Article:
OH-KAY! Wow. What an adventure this has been so far. I used Amanda’s tutorial on Design Sponge as a guide for this next project. I’m so glad she made it easy to follow. However, my experiences thus far have been less than exasperating.
Here is the before picture. No, there is nothing majorly wrong with the color of the seats. I like them. However, if I left the seat covers this color my house would be plain vanilla. I needed color without painting my walls a demanding color (in this case, green). Some of the chenille seat covers were snagged, others beginning to be threadbare.
These are the materials I started with: cotton batting, a hammer, wire cutters (for lack of a flat head screwdriver), fabric, staple gun, staples, and poly fill (I’ll explain that one in a bit) and a small Philips screwdriver.
First, remove the nails underneath holding the chair seat to the frame. I used my Philips screwdriver.
The most annoying (and dire) aspect of this reupholstering project was the deteriorating foam padding underneath the seat cover. In the picture below, my hand is laying on the seat…and I can actually feel the wooden board through the layer of padding and fabric. Yuck! A JoAnn Fabric employee suggested I buy poly fill to correct that hole of deteriorating foam in the middle of the seat. (Fast-forward temporarily to poly fill. D-I-S-A-S-T-E-R. Like a badly-stuffed sausage!) She meant well, though! I returned the poly fill and bought four 2″ high density foam pads measuring 15″ x 17″.
Turn your seat upside down to see what surprises await you!
Here is where this project differs depending on the wear your seats have taken. Since I got this cute dinette used from Craigslist, I had to remove everything and start from scratch. If my foam cushioning were intact, I wouldn’t bother going through all the trouble you are about to see. But, my set was deteriorating so I had to do it the labor-intensive way. I removed the dust cover before anything else, with a hammer and the pliers. (This part took FOREVER!)
Underneath the dust cover were more…STAPLES!! Ack
I had to bring out the wire cutters because the back of the hammer was not working. Can you believe that JoAnn didn’t carry staple removers?
FINALLY! The dust cover was off! (I saved it to reuse)
The cording around the edge of the seat was actually a second layer under the dust cover. It was stapled on after the seat chair fabric. That meant there were double the staples to remove. (I almost fainted inside). At this point I was removing staples for over an hour.
My puppy was very curious as to what I was doing. He also was asking for attention.
“Wait, what? This thing? You need this?!”
I continued removing staples for almost another two hours, wondering if this was even worth it. The “wood” (really more of an extremely cheap MDF) was falling apart and flaking away. Here’s what I had after I removed staples:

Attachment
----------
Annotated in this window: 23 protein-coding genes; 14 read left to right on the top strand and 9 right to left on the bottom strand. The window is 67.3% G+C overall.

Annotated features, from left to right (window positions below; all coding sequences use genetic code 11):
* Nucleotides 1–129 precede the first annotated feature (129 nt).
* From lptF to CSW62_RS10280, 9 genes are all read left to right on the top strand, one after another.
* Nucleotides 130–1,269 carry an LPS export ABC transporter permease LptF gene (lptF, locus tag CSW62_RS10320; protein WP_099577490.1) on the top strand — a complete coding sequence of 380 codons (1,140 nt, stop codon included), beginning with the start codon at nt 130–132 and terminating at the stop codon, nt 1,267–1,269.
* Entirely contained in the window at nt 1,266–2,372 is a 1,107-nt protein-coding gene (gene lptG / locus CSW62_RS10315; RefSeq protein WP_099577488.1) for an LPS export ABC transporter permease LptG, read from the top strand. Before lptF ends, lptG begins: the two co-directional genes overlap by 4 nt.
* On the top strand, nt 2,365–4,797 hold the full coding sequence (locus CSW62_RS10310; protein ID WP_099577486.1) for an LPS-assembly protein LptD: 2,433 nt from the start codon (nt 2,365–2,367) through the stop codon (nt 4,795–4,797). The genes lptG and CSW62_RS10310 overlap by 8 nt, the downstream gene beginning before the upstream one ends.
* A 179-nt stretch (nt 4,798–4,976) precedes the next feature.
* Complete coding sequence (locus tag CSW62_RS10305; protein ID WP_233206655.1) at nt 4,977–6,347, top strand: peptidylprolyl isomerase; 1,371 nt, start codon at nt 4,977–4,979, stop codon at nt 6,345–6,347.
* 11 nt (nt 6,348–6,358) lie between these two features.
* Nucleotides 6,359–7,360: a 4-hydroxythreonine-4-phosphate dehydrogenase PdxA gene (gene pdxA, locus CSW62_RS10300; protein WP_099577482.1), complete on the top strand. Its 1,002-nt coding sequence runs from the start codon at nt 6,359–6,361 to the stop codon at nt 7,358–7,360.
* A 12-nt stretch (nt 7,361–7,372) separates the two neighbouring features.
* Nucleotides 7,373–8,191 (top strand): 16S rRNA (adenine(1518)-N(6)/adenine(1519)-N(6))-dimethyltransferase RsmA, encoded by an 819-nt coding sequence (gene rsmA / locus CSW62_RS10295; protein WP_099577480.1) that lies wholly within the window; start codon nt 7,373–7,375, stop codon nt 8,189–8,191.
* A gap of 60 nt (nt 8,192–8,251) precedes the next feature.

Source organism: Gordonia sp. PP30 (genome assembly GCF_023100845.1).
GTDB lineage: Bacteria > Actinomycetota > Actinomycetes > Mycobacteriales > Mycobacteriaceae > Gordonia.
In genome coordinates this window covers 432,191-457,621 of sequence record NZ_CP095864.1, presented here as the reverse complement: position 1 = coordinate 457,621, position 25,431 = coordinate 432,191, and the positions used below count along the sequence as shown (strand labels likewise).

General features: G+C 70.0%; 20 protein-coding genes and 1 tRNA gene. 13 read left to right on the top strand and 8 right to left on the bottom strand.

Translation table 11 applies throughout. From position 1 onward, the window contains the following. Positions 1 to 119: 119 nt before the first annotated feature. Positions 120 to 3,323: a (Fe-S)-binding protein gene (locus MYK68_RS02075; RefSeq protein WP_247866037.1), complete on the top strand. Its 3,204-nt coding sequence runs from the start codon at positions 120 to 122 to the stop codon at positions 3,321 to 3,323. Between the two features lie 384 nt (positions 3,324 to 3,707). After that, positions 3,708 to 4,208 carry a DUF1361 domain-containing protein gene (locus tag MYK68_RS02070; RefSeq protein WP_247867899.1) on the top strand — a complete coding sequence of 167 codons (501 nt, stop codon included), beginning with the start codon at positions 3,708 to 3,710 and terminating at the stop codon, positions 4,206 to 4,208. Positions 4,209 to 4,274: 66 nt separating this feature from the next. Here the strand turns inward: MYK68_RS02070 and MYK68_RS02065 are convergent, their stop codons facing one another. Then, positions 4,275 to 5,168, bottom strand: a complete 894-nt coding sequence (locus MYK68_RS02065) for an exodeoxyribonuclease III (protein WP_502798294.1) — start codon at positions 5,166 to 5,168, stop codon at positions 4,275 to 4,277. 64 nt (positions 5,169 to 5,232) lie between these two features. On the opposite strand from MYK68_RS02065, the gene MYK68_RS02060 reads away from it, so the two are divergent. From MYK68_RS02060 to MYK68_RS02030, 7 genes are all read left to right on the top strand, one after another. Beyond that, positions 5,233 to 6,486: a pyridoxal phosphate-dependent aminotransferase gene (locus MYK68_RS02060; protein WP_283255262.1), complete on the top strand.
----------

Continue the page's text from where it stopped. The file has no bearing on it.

Look at all those staple holes! It took over 2 hours to remove them all. Some of them were rusted inside the wood, so they broke into several pieces during the process. Not fun. If your cushions are good, I recommend you skip this process and just cover over everything and save yourself the headache!
My next step was measuring up the foam up against the wood seat. Imagine my surprise when the foam that I thought would be too big all around actually didn’t measure up!
That was 2″ high density foam that I bought at 50% off at JoAnn Fabric.
Wait for the 50% ALL FOAM sales they throughout the year. Also, they often have 20% coupons for your ENTIRE purchase. I am going to have to return these foam chair seats (they ended up being just under $18 with my coupons) and try again.
I discovered that the manufacturer used 1/2″ foam in two layers: one with the exact dimension of the wood, a second that covered the edge and went over the lip, giving that nice rounded corner look. I will be doing just this, but with 1″ thick foam covering the top and another 1″ thick sheet going over the edge. You don’t want to feel the wood. After that, I will cover the foam with batting to give an added layer of cushioning and smoothness to prepare for the fabric.
This was a much more productive run! Amazing what can happen when you have all the right materials at your disposal! Last time I sat down to reupholster a seat for my dinette I had a chair pad (foam) that was several inches too narrow on all fronts. How frustrating! I went back to JoAnn a few days ago and swapped those chair pads for squares ones that were 22″ on each side. They only had three 1″ high density foam pads, so I had to get 2″ thickness, praying that I had enough fabric (I did).
These covered the widest part of my seats (20″). My seats taper towards the back, so I will have to do some extra cutting.
These were my tools: a permanent marker and my bread knife. You can be fancy and use an electric meat carver, but I don’t have one.
Trace your seat with the permanent marker.
When you are cutting, MAKE SURE YOU MAINTAIN AN UP-AND-DOWN MOTION. Do NOT cut at an angle. I learned this the hard way. Your seat will be lopsided and you will have to conjure up a way fill in what you’ve cut out. (This high density foam is NOT easy to cut, so cutting small pieces to make up for mistakes won’t happen).
Using an upholstery adhesive, you will glue the foam to your wooden seat for easier upholstery. Trust me, you’re gonna want to go outside for this.